A massive infrastructure programme packed with major projects makes Hong Kong a prime destination for engineers seeking overseas work. Andrew Bolton reports.
If you fancy working in a bustling foreign city with a warm climate and access to the sea, Hong Kong could be the place for you. Local skill shortages created by an infrastructure-boom, mean that opportunities abound for foreign engineers.
Over the next five years, the Hong Kong government is planning to spend around £4bn a year on a range of major projects.
British engineers in particular are well placed to pick up work because Hong Kong’s engineering community has long-standing ties with the UK and the ICE.
Many Hong Kong engineers have ICE accredited qualifications, and many have studied or worked in the UK. English is also widely spoken, as there is a strong expatriate community of British engineers, especially within engineering teams.
Unlike many Western economies, Hong Kong has a budget surplus and has not had to bail out its banks
Major projects will dominate the civil engineering sector at least until the end of this decade, as the Hong Kong government pumps money into the economy to stave off the effects of the global recession. Unlike many Western economies, Hong Kong has a budget surplus and has not had to bail out its banks. As a result, it is spending on a range of infrastructure projects that make the UK’s infrastructure programme look rather paltry in comparison.
Road and rail spending dominate. On the rail side, subway operator MTR is involved with the construction of five major projects.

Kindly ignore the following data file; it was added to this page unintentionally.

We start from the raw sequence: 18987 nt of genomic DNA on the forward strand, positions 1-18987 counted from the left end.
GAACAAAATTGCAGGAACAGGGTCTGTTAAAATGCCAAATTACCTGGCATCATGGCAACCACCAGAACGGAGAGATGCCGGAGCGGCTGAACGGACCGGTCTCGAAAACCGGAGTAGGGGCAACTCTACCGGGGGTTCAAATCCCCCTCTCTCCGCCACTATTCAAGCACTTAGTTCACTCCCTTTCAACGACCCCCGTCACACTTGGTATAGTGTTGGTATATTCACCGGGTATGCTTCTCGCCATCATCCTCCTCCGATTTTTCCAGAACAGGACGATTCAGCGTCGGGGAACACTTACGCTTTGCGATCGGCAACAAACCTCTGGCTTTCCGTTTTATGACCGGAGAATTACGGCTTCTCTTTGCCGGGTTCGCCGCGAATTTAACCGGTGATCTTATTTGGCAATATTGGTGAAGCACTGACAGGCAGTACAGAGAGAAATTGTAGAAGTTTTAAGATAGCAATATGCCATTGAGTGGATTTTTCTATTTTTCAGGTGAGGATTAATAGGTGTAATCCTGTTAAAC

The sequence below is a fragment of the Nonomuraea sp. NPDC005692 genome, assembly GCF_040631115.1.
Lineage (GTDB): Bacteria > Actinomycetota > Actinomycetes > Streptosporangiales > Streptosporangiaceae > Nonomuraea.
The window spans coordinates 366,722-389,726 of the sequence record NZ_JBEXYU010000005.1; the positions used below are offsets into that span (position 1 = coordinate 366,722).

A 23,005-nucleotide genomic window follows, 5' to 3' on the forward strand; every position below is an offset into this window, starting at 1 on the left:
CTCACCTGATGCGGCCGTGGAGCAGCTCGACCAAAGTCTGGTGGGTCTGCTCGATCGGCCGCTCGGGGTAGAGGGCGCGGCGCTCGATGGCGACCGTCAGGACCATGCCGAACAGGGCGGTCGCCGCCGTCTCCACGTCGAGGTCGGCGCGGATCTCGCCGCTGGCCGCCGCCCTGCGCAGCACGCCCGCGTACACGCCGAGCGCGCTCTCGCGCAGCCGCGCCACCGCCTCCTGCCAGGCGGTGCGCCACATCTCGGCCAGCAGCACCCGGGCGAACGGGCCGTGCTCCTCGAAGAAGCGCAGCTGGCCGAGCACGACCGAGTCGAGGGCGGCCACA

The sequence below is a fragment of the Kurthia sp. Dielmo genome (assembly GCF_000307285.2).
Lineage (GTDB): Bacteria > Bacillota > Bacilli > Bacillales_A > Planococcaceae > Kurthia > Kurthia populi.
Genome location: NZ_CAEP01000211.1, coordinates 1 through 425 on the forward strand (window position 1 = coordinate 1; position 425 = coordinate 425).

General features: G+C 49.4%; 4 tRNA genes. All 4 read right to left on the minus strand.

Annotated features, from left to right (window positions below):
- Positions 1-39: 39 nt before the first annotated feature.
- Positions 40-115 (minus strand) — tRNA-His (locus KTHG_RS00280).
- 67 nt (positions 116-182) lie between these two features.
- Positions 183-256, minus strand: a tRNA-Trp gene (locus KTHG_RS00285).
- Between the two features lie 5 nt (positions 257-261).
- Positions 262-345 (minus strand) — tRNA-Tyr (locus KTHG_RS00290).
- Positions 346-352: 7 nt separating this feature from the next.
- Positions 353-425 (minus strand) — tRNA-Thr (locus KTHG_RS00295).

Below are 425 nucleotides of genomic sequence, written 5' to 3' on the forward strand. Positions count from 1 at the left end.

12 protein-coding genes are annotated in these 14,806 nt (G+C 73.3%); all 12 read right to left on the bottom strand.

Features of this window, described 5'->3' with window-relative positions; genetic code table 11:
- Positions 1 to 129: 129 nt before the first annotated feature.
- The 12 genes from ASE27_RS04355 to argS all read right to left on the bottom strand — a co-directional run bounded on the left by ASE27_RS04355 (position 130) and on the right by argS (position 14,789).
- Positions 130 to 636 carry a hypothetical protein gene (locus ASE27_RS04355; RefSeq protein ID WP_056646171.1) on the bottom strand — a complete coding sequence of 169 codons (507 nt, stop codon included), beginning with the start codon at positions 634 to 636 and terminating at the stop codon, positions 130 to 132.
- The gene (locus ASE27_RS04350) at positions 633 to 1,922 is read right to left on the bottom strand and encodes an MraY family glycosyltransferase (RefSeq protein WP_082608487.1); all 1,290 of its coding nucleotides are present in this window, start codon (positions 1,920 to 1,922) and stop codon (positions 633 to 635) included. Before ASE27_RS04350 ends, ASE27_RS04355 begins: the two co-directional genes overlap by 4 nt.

- The £5.47bn high-speed rail line between Kowloon and the border with mainland China
- West Island Line - a £1.3bn extension to the existing Island Line on Hong Kong Island
- Shatin to Central project - a £5bn Crossrail-like tunnelled metro line under Kowloon and across Hong Kong’s harbour to Hong Kong island.
- The extension of Kwun Tong line in central Kowloon.
- South Island Line - a new 7km metro line running across Hong Kong Island
There are expected to be major opportunities for work on the high-speed rail line as work moves to site this year. Tunnelling contracts have all been awarded, and contracts to build the terminus station are being assigned now.
Work to build the South Island Line and Kwun Tong extension are expected to get onto site later this year, while the Shatin to Central Link is expected to get underway in 2012.
Aside from the rail sector, contractors have started work on parts of the Wan Chai bypass, a major road project along the congested northern edge of Hong Kong island involving land reclamation and tunnelling work.
Other major roads are also in the pipeline including the massive Hong Kong-Zuhai-Macao crossing for which British owned consultants like Halcrow are planning to bid when detailed design work goes out to tender later this year. The crossing includes three cable stay bridges and an immersed tube tunnel. The construction contract for the tunnel has already been awarded and work on this section is expected to get underway this year.
The government is also investing heavily in the redevelopment of the old Kai Tak international airport and runway, as a 320ha residential and commercial development with a major cruise terminal.
There is also a strong British presence in the Hong Kong market. Consultants like Arup, Atkins, Halcrow, Hyder, Mott MacDonald and Tony Gee, plus US-owned Aecom and URS Scott Wilson are all established and are already involved with most of these projects in some capacity.
Contractors like Laing O’Rourke and Kier have also moved into Hong Kong attracted by the opportunities and have already begun to pick up work. Major French companies like Dragages, Bouygues, Bachy Soletanche and Vinci, plus Australian contractors like Leighton, are also potential employers of expats.